The Russian and Eurasian Policy Project
By Ariel Cohen, Ph.D.
The Russian and Eurasian Policy Project was inaugurated to
assist policymakers in the legislative and executive branches who
will formulate U.S. policies toward Russia and Eurasia. The
project's task force is composed of leading experts on Russia and
Eurasia who have extensive policy experience in Russian and
Eurasian affairs and national security in both Republican and
Democratic Administrations. This task force report is intended to
be both prescriptive and descriptive in recommending policies
that are realistic, possible to implement, and balanced.
The international security challenges confronting the Obama
Administration are vast. In the coming years, President Barack
Obama will need to deal with the troop redeployment from Iraq; an
Iran that is opaque, unpredictable, and attempting to acquire
nuclear weapons; a precarious and deteriorating Afghanistan; and an
increasingly chaotic Pakistan.
Yet another geostrategic headache-resurgent Russia-will plague
President Obama and probably his successor. Russia is seeking
to find a new place in the global architecture. In recent years
under the leadership of Vladimir Putin, Russia has pursued an
increasingly assertive, if not aggressive, foreign policy. Until
Russia invaded Georgia in August 2008, the U.S. government largely
attempted to ignore Russia's frustration and increasingly bold
anti-American diplomatic and economic moves.
The guns of August provided the wake-up call. On August 8,
Russia decided to rewrite the rules of post-World War II European
security by challenging the very norms on which it is built. It
repudiated the Helsinki Pact of 1975, which recognized the
inviolability and sanctity of borders in Europe, and violated the
sovereignty and territorial integrity of NATO aspirant Georgia.
While Georgia's troops did launch an attack in South Ossetia on the
preceding day in response to the growing military provocations by
Russia's South Ossetian proxies, Russia mobilized troops and armor
on Georgia's borders and inside South Ossetia. Yet Russia's war
with Georgia was as much about preventing additional oil and
gas pipelines from being built outside of Russian control as
Moscow's plans to annex South Ossetia and Abkhazia.
This war and Russian President Dmitry Medvedev's August 31
statement on national television of Russia's new foreign policy
principles were intended to send clear signals to multiple
audiences. The message to the world was that Russia has a "zone of
privileged influence" and that it holds the veto over the
aspirations of the people living in it; that initiating democratic
reforms or pursuing a pro-Western policy in Russia's backyard is
dangerous; and that Moscow can disrupt at will the flow of energy
and goods through the east-west corridor.
The message to reform-minded persons in Russia was to close
ranks behind Medvedev and Putin and unite against the common enemy:
Georgia and by implication the United States. Russia reinforced
this message by shutting off the flow of natural gas to
Ukraine and the European Union (EU) in January 2009. While Ukraine
is not without blemish in this dispute, Moscow is sending the
message that this is the price that Ukraine must pay for pursuing a
pro-Western path toward NATO membership. Russia is demanding that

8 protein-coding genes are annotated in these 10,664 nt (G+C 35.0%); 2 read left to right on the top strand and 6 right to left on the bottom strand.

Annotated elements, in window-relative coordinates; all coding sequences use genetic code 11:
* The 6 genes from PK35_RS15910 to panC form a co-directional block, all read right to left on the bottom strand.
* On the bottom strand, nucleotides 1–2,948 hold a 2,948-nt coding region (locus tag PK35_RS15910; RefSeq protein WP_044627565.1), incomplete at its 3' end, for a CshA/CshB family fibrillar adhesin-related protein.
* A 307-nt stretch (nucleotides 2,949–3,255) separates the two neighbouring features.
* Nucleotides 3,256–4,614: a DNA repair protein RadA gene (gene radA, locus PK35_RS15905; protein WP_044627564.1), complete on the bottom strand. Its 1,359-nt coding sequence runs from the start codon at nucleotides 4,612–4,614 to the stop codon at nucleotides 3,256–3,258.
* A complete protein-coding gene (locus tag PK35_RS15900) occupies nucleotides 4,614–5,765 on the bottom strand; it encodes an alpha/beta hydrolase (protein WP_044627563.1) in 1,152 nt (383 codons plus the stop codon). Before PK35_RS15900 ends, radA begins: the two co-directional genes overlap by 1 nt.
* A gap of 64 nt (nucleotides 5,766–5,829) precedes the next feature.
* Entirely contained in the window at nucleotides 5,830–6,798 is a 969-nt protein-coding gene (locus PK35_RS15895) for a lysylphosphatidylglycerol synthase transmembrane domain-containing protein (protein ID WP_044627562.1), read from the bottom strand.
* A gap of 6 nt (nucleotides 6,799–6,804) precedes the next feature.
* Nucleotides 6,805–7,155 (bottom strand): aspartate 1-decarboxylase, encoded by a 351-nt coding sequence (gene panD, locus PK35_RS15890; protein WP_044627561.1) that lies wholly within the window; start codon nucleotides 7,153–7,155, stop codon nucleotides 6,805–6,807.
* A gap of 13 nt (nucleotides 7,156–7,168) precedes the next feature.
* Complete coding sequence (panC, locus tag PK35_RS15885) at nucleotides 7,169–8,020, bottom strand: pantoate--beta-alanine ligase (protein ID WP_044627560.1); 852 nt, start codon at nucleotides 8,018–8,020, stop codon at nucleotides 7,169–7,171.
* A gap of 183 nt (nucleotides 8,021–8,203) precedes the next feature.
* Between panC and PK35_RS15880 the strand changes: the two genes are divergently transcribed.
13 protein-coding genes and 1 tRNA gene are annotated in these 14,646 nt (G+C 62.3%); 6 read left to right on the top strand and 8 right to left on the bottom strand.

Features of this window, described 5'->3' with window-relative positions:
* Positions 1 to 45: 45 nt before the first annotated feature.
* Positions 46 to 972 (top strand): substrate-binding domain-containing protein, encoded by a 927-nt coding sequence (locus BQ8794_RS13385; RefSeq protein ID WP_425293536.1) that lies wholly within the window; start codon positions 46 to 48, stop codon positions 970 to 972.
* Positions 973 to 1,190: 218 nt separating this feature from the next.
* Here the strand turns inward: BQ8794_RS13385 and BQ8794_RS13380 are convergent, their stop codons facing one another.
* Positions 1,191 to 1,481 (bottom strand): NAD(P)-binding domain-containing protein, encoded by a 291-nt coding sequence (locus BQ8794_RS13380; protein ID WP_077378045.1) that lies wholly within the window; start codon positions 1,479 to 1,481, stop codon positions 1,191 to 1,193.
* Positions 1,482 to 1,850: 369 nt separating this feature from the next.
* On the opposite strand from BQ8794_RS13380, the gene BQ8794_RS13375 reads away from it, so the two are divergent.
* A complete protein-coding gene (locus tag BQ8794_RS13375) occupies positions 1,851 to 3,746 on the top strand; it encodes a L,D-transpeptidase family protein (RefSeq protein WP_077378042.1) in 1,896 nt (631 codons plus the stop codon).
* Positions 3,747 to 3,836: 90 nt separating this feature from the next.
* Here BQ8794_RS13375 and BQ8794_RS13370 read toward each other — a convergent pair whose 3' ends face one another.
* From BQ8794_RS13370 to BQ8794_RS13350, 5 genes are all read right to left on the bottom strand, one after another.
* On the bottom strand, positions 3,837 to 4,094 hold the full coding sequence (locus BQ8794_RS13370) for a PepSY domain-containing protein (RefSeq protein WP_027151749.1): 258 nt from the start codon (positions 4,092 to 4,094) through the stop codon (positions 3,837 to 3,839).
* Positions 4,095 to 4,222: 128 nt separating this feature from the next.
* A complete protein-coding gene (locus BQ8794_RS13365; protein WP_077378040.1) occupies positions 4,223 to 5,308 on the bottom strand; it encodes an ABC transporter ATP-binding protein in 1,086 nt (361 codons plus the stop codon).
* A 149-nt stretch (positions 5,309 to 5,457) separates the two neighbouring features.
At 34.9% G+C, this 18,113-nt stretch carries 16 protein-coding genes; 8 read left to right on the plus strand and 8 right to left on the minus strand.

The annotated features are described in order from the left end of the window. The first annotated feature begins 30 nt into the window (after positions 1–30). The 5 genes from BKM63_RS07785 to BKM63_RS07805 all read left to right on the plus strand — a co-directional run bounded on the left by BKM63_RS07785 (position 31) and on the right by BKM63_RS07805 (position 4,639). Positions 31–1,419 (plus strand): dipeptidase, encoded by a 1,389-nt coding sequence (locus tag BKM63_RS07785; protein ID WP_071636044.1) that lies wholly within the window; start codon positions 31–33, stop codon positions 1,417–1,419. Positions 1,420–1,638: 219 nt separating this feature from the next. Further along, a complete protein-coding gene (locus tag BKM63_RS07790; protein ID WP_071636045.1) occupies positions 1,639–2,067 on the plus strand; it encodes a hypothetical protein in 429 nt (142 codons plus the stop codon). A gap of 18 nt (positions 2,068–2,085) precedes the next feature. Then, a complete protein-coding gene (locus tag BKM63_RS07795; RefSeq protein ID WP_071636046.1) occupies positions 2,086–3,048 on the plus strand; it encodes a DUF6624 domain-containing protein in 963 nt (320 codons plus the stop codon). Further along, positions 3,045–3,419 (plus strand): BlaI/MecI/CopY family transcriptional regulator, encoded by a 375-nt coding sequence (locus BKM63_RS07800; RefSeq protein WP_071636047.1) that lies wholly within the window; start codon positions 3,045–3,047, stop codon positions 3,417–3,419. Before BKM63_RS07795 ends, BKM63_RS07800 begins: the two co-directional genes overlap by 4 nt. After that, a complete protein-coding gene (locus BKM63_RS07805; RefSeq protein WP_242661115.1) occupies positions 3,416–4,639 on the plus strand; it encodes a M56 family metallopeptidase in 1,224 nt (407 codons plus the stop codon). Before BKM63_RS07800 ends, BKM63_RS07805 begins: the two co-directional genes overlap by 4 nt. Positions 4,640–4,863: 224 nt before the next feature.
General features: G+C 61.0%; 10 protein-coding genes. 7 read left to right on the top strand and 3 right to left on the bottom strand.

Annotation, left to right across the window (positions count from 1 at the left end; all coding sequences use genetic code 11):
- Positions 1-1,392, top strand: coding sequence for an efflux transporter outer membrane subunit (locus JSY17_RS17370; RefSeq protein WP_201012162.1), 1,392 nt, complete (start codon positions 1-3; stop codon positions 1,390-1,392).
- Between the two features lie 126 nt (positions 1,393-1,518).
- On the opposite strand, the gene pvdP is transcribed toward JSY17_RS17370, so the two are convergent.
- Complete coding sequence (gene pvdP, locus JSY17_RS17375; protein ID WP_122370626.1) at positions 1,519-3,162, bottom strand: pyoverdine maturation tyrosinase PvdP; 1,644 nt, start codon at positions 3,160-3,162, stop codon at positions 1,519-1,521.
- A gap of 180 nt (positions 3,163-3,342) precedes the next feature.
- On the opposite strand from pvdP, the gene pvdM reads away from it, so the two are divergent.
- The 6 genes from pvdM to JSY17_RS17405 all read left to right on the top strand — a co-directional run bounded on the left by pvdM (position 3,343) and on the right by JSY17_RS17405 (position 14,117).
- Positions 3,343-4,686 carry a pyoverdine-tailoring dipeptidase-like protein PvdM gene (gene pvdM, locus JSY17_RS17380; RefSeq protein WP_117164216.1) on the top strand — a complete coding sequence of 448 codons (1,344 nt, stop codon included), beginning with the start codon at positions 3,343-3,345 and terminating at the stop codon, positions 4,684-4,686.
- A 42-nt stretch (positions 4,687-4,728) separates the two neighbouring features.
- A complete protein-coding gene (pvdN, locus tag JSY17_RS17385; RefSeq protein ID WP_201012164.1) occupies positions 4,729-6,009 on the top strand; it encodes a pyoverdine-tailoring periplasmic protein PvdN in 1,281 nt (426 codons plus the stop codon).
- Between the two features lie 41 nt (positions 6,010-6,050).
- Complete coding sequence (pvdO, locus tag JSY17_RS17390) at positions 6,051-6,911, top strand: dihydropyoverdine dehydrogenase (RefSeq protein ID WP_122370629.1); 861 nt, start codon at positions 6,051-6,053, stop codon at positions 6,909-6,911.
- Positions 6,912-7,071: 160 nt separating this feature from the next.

Ukraine abandon its bid to join NATO and the EU and allow Russia to
continue basing its Black Sea Fleet in the Crimea.
The Kremlin has benefited from rising oil prices since 1999. In
2003-2005, the Russian state dismantled and nationalized Yukos, the
most transparent and Western-oriented publicly traded oil company
in Russia. Its owners, Mikhail Khodorkovsky and Platon
Lebedev, were imprisoned without a fair, impartial court hearing,
and in the spring of 2009, they were put on trial again on
trumped-up charges, with a real possibility of a combined 30-year
Putin's popularity has soared during this time, and the
Kremlin's international rhetoric and actions have been pronounced
and even bold. However, Russia's economic fortunes began to reverse
with Putin's shakedown of the Mechel Corporation, the fallout from
the fight for control of the TNK-BP oil joint venture, and the
August war with Georgia. These events caused international
investors to reel, the Russian stock market to plunge, and capital
to flee, sending shock waves through the Russian leadership.
The Kremlin has tried to keep a stiff upper lip in the face of
adversity. This was evident in the president's orders to law
enforcement authorities to "crush" any unrest stemming from the
financial crisis and the subsequent crackdown in Vladivostok,
the rewriting of the Russian constitution to extend the president's
term from four years to six years, and the draft of the country's
new treason law. With oil prices at new lows, the challenge for
U.S. policymakers is to understand how the economic downturn will
influence Russia's foreign and domestic policies.
To meet these challenges in a systematic manner, Fritz W.
Ermarth suggests the need for greater knowledge of contemporary
Russia. The United States needs to devote more attention and effort
to understanding Russia as a country, as a political and economic
system, and as a military and energy power. This will require
collecting and analyzing information by the intelligence
community, think tanks, and academia.
Today, the U.S. does not devote the level of attention and
analysis to Russia that is merited by its importance. To raise the
level of attention and further the effort necessary to understand
Russia, the U.S. government should take at least three steps:
The Office of the Director of National Intelligence (DNI) should
direct a deep inquiry into the adequacy of the U.S. national
intelligence effort on Russia, including the adequacy of the
surrounding analytical environment in think tanks, intelligence
contractors, and academia.
Congress should undertake an inquiry into whether American area
studies are adequate to manage the U.S. role in the world in this
era of globalization. Congress should consider a new National
Defense Education Act.
Relevant entities of the executive branch and Congress should
examine whether current laws, regulations, and processes
governing interactions of private U.S. citizens with foreign actors
(e.g., foreign governments and government-controlled nongovernment
entities) need to be updated.
Rethinking the U.S.-Russian Military
In light of Russia's invasion of Georgia, Professor Stephen